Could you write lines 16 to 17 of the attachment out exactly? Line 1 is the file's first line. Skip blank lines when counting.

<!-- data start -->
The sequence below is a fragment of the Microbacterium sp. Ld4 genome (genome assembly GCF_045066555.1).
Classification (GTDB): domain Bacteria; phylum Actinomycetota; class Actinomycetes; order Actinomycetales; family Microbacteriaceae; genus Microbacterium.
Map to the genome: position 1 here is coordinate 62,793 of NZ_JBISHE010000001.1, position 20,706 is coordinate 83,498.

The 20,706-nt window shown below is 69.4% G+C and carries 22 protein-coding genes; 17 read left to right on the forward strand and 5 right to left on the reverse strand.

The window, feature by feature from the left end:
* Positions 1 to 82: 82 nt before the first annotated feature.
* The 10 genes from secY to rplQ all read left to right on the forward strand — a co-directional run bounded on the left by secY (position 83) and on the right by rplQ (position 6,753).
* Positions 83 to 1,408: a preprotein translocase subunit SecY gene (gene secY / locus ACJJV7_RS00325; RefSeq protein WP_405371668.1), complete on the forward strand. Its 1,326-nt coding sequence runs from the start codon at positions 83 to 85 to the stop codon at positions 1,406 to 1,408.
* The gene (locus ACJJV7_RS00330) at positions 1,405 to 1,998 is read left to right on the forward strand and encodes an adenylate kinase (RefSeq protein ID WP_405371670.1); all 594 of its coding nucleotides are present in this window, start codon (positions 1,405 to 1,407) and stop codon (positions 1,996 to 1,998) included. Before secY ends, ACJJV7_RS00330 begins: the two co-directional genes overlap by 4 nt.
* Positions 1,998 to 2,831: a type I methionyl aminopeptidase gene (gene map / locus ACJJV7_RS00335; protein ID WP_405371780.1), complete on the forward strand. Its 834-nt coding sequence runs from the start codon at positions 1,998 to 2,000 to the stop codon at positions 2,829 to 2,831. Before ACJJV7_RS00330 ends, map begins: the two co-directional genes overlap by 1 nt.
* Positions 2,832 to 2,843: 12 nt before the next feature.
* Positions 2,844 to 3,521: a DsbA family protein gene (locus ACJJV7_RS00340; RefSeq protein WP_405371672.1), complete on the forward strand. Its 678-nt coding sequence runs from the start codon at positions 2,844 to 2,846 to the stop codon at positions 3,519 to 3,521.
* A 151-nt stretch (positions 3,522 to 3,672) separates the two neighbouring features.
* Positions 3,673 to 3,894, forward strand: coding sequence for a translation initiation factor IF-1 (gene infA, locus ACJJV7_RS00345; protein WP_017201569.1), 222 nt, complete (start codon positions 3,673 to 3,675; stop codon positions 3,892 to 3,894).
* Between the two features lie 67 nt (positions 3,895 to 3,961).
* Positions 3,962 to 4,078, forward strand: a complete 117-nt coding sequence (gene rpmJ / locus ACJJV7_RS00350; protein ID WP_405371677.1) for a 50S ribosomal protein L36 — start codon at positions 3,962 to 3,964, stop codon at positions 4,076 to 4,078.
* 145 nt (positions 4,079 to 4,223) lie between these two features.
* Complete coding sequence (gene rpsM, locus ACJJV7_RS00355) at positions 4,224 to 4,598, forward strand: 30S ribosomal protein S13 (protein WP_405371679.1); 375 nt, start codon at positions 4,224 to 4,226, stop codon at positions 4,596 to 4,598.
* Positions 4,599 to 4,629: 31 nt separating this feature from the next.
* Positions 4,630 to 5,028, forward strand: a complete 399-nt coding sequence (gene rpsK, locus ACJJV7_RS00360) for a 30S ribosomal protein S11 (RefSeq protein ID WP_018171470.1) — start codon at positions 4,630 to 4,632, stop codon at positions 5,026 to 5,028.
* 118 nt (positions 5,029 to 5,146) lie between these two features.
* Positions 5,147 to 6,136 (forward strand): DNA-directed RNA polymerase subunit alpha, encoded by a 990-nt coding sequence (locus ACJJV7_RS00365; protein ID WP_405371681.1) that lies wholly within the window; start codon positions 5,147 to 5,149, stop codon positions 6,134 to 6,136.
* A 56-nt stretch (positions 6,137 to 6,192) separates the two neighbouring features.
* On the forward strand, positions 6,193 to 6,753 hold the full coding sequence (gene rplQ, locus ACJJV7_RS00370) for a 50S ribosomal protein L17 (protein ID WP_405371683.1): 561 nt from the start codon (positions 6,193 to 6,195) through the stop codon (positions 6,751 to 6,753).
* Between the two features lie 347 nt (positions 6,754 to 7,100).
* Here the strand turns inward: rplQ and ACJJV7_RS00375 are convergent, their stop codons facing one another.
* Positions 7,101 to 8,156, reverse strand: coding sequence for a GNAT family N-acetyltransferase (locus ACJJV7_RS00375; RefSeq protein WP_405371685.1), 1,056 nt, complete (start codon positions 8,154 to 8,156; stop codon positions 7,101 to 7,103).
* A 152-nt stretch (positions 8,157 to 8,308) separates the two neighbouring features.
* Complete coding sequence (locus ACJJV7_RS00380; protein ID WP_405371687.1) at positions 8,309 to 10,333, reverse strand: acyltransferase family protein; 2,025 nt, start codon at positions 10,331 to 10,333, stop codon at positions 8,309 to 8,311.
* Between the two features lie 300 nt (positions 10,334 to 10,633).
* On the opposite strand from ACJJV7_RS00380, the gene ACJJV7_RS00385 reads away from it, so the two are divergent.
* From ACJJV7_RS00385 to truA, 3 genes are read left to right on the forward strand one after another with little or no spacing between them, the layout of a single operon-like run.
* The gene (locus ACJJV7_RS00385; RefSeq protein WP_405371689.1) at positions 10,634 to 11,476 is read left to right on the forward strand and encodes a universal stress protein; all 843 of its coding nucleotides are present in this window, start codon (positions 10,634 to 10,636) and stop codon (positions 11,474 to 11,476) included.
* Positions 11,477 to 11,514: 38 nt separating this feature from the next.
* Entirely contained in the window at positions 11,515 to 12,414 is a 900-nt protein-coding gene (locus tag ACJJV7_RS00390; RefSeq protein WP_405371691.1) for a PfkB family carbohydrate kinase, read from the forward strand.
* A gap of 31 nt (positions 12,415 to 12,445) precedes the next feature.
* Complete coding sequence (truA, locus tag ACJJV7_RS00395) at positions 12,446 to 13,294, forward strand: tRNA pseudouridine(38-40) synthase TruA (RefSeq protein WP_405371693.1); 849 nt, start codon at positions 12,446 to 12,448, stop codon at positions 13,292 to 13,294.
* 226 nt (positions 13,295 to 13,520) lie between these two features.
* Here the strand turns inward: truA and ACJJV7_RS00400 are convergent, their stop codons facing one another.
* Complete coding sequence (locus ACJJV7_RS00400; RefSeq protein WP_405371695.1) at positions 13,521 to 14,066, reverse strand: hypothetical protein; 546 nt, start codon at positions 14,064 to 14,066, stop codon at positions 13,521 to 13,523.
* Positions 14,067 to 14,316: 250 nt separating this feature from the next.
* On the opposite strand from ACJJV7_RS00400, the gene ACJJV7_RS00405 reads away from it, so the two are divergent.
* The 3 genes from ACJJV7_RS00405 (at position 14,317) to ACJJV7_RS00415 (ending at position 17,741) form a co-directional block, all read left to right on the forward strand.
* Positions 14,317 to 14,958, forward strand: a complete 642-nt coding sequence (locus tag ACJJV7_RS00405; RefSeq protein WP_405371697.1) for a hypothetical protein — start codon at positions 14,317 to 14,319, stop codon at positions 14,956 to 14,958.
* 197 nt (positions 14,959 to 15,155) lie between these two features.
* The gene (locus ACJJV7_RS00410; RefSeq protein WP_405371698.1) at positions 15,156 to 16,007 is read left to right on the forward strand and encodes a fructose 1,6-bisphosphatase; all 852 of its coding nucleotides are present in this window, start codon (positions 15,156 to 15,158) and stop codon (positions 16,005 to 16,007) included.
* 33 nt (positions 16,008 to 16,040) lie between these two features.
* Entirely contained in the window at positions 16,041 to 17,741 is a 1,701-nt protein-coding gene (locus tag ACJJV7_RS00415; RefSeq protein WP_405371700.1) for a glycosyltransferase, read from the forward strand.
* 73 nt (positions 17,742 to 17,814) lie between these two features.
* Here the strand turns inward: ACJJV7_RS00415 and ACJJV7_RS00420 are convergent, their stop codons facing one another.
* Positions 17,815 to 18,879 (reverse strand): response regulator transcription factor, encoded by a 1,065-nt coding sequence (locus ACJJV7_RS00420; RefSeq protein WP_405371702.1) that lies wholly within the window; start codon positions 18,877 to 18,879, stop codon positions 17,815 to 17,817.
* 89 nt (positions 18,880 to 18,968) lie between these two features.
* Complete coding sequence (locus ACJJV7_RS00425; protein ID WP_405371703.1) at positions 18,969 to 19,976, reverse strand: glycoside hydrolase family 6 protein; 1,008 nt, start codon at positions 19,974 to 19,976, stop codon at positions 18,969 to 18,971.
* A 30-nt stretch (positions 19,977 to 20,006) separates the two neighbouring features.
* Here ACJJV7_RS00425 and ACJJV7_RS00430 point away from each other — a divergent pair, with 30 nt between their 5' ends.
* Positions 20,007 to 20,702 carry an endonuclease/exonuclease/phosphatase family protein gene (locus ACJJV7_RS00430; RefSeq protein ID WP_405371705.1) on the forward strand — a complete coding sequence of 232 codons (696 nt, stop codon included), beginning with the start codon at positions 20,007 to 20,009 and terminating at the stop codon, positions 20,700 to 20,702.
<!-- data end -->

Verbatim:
* Positions 3,962 to 4,078, forward strand: a complete 117-nt coding sequence (gene rpmJ / locus ACJJV7_RS00350; protein ID WP_405371677.1) for a 50S ribosomal protein L36 — start codon at positions 3,962 to 3,964, stop codon at positions 4,076 to 4,078.
* 145 nt (positions 4,079 to 4,223) lie between these two features.